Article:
"Bobby," I whispered as Principal Browning droned on about Homecoming, and welcome North Myrtle, our competitors, to the field.
He ignored me, staring ahead.
I squeezed his fingers, biting my lower lip. "Bobby."
"Yeah?" He looked over then, looking past me like he wasn't even seeing me.
"Baby," I felt a sense of urgency to make him come back to me. Wherever he was looking, I wanted him to come back to me. "Baby, I love you. You know that?"
His green eyes seemed to uncloud for a moment, and Bobby Bishop looked down at me. "Maggie," he began, his face softening. My heart leapt. "You're beautiful, you know?"
It wasn't what I wanted to hear, but we were interrupted then by Principal Browning saying Bobby's name, announcing him as Homecoming King. The crowd roared their approval as the best boy in the world stepped forward to receive a silver crown on his perfect brown hair.
Both Abby and Missy were on stage with me, also competitors for the crown, but none of us were surprised when the principal called my name next. I beamed, picking out Momma jumping up and down in the crowd and Daddy clapping for all he was worth. As I stepped forward to adjust the glittering tiara on my head, the crowd began to chant. "Kiss her. Kiss her. Kiss her."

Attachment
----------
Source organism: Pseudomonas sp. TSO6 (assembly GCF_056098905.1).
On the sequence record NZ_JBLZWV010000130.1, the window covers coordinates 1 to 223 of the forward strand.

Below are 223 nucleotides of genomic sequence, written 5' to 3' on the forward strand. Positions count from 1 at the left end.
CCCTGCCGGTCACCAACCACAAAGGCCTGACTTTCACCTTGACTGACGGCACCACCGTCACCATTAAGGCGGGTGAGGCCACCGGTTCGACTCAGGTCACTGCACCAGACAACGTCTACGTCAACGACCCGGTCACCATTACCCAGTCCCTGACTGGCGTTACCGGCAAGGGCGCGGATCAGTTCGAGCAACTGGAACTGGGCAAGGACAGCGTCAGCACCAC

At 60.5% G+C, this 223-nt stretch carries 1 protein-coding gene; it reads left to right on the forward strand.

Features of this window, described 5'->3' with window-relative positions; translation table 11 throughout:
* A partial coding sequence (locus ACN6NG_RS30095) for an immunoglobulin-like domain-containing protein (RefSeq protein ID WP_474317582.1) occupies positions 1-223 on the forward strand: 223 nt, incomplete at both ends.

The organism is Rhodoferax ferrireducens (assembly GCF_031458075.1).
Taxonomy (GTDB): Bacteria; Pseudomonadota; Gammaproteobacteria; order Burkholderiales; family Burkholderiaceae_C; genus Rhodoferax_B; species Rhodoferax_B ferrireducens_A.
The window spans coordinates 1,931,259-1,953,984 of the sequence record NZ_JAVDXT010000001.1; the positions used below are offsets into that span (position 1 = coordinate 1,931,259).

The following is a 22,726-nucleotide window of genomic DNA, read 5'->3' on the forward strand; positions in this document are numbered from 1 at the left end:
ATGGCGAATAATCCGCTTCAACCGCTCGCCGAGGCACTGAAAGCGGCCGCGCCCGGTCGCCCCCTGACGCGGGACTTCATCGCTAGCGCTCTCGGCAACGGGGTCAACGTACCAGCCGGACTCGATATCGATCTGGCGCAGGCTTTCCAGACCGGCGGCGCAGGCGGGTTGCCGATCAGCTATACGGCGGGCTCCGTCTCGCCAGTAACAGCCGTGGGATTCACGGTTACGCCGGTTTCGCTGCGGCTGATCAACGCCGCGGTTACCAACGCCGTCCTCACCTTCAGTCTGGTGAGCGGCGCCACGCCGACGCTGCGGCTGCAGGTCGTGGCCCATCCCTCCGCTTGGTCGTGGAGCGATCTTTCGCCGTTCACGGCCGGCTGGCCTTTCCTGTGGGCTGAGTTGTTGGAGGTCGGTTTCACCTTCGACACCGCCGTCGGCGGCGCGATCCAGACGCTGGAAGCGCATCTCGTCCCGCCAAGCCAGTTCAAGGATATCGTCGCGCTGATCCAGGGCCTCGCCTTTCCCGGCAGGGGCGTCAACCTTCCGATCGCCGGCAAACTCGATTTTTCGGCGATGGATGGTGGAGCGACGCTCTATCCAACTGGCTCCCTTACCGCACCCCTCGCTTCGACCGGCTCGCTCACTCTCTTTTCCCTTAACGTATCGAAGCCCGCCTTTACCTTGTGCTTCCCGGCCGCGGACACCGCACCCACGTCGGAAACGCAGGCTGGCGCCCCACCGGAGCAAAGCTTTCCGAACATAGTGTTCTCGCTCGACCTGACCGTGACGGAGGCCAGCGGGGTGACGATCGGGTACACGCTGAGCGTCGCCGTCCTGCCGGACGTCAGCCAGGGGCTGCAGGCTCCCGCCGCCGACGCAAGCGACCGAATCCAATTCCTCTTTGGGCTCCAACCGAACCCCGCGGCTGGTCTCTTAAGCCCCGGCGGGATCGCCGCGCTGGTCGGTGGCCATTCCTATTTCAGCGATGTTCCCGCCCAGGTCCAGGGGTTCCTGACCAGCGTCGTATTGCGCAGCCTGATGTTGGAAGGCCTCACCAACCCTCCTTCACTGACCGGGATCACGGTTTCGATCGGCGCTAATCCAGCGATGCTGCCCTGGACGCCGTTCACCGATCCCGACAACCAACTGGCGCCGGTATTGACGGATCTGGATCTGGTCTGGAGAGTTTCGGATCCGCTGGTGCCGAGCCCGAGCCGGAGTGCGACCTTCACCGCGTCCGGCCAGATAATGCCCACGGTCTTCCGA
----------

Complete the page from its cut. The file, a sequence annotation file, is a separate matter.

I felt a rush of excitement as I turned to face Bobby, raising my chin to accept my favorite thing in the world. I loved him so much. This kiss would fix everything. We were meant to be together.
The crowd began to boo as Bobby pulled away. His green eyes were apologetic. "I can't, Maggie. I'm in love with someone else."
And just like that, the most perfect boy in the world left me on a stage alone in front of the entire school, crushed my heart to pieces under his heel, and walked down to slide his arms around a skinny girl in black.
Some girl had gotten her happy ending.
It sure wasn't me.
((I had intended this to be a one-shot, but I actually kind of want to continue in the aftermath of the great breakup. What do you think?))